Oxford History: The High

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39, 40, & 41: Queen’s Lane Coffee House


39-41 High Street

The large block shown in the above photograph, numbered 39–41, has an eighteenth-century front, but was otherwise rebuilt by The Queen’s College in 1967–8, when the yards at the back were incorporated into the Queen’s Lane quad. The two left-hand units have been occupied by Queen’s Lane Coffee House since 1970, and in 2003 it also expanded to the third unit on the right.

The whole block forms one Grade II listed building (List Entry No. 1047280). It was in St Peter-in-the East parish until that parish was united with St Cross parish in 1957.

It is believed that a very early coffee house may have been on or near this site in 1657; certainly there was a coffee house, known as Harper’s, here in the second half of the eighteenth century. But the present use of the building as a coffee house only dates from c.1970.

In 1772 a survey of every house in the city was taken in consequence of the Mileways Act of 1771. According to H. E. Salter, Nos. 39 & 40 were then in the occupation of a Mr Harper, and their frontage measured 9 yards 1 foot 0 inches, while 41 was occupied by a Mr Fidler and measured 7 yards 0 feet 2 inches.


No. 39

On 9 February 1829 the printseller & picture-frame maker Willilam Thompson announced in Jackson's Oxford Journal that he had taken over the old-established print shop of the printseller W. Parker at the bottom of the High Street. Robson's Commercial Directory of 1839 establishes that this shop was here at No. 39.

High Street Post Office

 

At the time of the 1841 census the college servant Charles Fisher lived here with his wife and daughter plus their servant girl. In 1851 William Gardener, the Manciple of St Edmund Hall, lived here with his wife Mary, two servants, and an undergraduate lodger. In 1861 and 1871 the later Manciple, Thomas D. Jackson, was here with his wife, four children, and two servants.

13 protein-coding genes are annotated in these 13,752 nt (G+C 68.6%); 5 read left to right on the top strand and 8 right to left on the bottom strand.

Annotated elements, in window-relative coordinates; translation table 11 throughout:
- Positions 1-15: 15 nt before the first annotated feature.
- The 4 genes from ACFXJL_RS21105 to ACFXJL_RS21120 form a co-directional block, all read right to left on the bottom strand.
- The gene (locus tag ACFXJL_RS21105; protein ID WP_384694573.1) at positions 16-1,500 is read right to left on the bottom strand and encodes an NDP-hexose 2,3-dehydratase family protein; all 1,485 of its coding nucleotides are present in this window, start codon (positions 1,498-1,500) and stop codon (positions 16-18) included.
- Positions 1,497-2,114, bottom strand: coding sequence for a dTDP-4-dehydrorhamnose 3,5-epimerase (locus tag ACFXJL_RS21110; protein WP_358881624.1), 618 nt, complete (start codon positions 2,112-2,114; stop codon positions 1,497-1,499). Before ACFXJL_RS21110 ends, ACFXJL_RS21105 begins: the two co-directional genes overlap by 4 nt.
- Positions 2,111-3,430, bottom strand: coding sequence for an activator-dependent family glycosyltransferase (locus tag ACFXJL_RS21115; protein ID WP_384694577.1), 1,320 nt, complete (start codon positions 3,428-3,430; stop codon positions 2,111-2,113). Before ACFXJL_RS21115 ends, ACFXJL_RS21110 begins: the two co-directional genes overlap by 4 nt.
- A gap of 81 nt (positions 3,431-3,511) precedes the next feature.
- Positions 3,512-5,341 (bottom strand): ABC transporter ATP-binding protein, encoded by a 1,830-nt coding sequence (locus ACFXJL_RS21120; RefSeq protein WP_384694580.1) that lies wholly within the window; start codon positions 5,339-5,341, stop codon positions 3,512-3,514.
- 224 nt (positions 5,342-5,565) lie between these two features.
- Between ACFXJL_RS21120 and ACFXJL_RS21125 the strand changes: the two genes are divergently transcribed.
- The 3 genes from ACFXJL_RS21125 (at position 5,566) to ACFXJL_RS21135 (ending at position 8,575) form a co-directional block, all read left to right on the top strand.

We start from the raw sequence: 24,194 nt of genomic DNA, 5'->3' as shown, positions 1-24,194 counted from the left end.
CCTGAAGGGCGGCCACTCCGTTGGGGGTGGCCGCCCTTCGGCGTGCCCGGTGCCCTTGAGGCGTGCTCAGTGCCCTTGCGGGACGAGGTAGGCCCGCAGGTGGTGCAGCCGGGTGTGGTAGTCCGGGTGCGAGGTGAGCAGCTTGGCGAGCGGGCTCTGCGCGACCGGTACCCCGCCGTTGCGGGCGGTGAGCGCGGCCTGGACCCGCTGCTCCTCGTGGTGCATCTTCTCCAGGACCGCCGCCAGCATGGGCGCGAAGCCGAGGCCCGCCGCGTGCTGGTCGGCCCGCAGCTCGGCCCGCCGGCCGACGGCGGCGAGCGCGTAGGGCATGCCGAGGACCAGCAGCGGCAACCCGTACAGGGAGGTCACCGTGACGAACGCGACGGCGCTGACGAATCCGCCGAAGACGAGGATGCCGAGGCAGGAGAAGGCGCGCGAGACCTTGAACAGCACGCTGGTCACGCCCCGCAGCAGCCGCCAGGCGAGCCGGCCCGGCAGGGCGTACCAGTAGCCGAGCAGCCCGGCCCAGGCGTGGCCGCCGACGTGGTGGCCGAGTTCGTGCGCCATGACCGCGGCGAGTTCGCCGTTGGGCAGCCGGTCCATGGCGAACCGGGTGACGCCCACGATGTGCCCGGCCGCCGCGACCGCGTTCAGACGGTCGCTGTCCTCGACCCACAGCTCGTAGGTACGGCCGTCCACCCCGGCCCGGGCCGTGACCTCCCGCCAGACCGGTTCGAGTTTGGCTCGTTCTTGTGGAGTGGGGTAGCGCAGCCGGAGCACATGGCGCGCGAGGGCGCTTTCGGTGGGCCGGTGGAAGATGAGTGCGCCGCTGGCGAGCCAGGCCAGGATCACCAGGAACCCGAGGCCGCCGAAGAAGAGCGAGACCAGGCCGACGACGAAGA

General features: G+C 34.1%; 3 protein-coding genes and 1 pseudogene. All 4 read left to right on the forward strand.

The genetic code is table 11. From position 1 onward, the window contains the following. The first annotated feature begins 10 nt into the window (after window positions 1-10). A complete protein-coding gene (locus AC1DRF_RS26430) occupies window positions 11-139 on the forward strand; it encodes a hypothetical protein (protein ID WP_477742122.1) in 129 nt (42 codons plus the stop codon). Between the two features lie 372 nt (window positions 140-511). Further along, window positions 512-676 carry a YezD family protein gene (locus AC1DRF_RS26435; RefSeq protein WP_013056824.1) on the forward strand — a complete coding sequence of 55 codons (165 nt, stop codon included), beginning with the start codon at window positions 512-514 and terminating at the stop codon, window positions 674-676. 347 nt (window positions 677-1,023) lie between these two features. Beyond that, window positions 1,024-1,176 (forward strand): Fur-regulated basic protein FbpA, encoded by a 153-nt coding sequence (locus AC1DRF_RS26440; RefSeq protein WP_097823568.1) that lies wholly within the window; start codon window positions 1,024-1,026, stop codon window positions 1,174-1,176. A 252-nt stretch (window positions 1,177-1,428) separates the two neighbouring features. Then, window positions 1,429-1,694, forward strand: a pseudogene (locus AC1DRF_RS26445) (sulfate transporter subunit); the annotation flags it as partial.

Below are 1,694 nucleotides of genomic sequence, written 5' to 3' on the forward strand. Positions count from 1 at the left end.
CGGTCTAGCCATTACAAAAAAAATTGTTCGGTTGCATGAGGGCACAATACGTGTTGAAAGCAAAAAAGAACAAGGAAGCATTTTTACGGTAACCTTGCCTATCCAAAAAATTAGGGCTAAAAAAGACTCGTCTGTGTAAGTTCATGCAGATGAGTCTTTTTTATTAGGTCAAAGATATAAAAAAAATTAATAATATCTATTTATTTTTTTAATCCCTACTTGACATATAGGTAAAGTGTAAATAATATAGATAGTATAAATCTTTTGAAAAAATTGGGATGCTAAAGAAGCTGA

This shop on the corner of Queen’s Lane was also a post office from 1890 to 1927, and the sign “High Street Post Office” can be seen attached to No. 39 in this detail from an old postcard. In 1911 Miss Sarah French (72), the postmistress here, lived in the eight rooms upstairs with a boarder.


No. 40

At the time of the 1841 census the tobacconist Charles Castle lived here over his shop with his wife Arabella, their three children, and two servants. In 1851 he was still living here with his wife and three children and their servant.

By 1861 the shop had been taken over by the “carver & gilder & dealer in Berlin wool” John Davis, who lived here with his family. Miss Emily Davis (33) lived over the shop in 1871 with her brother Arthur, who was an attorney's clerk.

Field advert, 1899

 

In 1911 Hubert Field (43), antique dealer, lived in the five rooms over his shop with his wife and three children.

 

Right: Advertisement published in Kelly's Directory for 1899 for Hubert Field's showrooms at 40 High Street. It reveals that his works were at Tyndale Street (then called William Street) in east Oxford.